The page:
Looking at the cross currents of historical and contemporary events
I'll be leaving town later this week, and will be taking a different book with me (I'm finally getting around to reading Railroaded -- which is great so far). Will catch up with everyone when I get back.
http://magickalgraphics.com/Graphics/Occult/Sabbats/Samhain/samhain82.jpghttp://www.youtube.com/watch?v=eJ3AvHjvFy8HAPPY SAMHAIN ONE & ALL!
Nice to see some life in this forum! A Happy Samhain to you too, Trip. I started reading 1493. Will put up a new post tomorrow. Lots of fodder for discussion.
Be sure to see Margin Call if you have a chance. Amazing film!
Gintaras: As an aside, I read Union War, which argues that the war was fought for union not slavery (although slavery ultimately caused the war). As we've discussed in the past, I think historians get it wrong, mostly because I can't imagine over a million northern Americans enlisting at the beginning of the war to free the slaves -- as much as I would like to think it possible. This is not an easy book to read because ultimately it's a book of historiography, arguing with the literature. And he admits that you can draw on individual letters home to support just about any point of view you want. So he uses regimental histories, written right after the war, to get a better sense of what soldiers believed they had fought for and what mattered most to them. I think it's an important book, even if it's not a great read.I wish Chartres were here -- this is the kind of argument she would enjoy.
And for something totally different, take a look at these posters. This is a powerful movement:http://occuprint.org/
What annoys me is the ongoing attempt to separate unionism and slavery. The South feared the ever increasing abolitionist fervor. The Republican Party formed around the issue. Lincoln campaigned for abolition, greatly inciting Southern fears. His election was largely responsible for the subsequent Southern secession. When war broke out, Lincoln's main goal was to hold the union together, for which he was willing to defer abolition of slavery, much to the chagrin of the core of his party. To me, it is impossible to detach these two issues from each other.
I hope you read the book at some point, because I would really enjoy discussing some of this with you. Gallagher doesn't separate slavery and union in the way, for example, states rights people want to do it. At a late point he states that historians have conflated the cause of the war (for honorable reasons I think) with the goals for which most men fought. Even those who came to accept emancipation appear to have seen it more as a means rather than an end. One thing I learned that I had never read before: Lincoln did not run as a republican for his second term. He ran on the Union Party ticket, apparently for the reasons you noted above.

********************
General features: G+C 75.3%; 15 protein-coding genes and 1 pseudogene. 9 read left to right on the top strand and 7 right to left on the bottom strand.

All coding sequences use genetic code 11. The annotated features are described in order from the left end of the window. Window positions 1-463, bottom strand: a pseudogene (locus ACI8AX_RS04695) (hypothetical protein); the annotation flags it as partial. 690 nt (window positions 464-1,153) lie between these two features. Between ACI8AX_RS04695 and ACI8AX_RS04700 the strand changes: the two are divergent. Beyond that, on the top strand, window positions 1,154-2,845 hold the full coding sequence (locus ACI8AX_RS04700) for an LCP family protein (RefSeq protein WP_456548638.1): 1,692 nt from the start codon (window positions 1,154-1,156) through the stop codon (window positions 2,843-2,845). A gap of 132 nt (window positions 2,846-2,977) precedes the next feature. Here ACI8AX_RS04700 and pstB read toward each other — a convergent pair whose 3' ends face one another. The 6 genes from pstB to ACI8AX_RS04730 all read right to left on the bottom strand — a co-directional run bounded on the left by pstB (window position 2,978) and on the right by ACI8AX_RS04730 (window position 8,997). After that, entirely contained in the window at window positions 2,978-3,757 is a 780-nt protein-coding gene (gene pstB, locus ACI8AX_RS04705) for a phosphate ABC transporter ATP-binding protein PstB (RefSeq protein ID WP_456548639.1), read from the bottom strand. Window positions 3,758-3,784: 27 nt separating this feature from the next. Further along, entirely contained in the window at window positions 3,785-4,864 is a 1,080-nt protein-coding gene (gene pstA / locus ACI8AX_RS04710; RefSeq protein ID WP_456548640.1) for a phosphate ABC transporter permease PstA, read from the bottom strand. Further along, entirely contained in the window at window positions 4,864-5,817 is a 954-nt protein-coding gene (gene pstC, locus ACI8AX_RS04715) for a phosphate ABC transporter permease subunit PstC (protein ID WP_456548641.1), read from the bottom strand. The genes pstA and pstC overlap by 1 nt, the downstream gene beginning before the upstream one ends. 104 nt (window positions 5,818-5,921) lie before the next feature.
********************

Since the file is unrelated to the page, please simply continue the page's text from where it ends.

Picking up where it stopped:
Another thing he suggests but doesn't fully explore that I also found fascinating -- it seems that the aristocratic South came to represent England in the minds of many and so the Civil War was like a second war of independence, not for slaves but for those laboring in the Northeast. That doesn't strike me as a particularly new argument, but it's one I hadn't really focused on before. Just when you would think the Civil War couldn't possibly be written about with any more insights, Gallagher seems to have opened up a lot of new avenues of exploration with this book. I think you would enjoy reading it, even if you don't agree with him.
One more aside: http://www.tnr.com/article/politics/98233/barack-obama-teddy-roosevelt
"One thing I learned that I had never read before: Lincoln did not run as a republican for his second term. He ran on the Union Party ticket, apparently for the reasons you noted above." That was an interesting twist. Apparently, the Republicans felt they had a better chance of beating the Democrats by co-opting the pro-Union War Democrats and hence the name change, but it was still pretty much the Republican Party with a new wing, which led to the nomination of Andrew Johnson as VP. Very bad choice in retrospect."... it seems that the aristocratic South came to represent England in the minds of many and so the Civil War was like a second war of independence,"Interesting argument. There had been many secession drives in the first 100 years of the union, including one by New York. There were certainly those in the Northeast and Midwest sympathetic to the South, notably the Copperheads, who seemed willing to accept a "two-state solution," is that was the price of peace.I think there is much still to ferret out and discuss in regard to the Civil War, as so many of the issues and emotions remain to this day.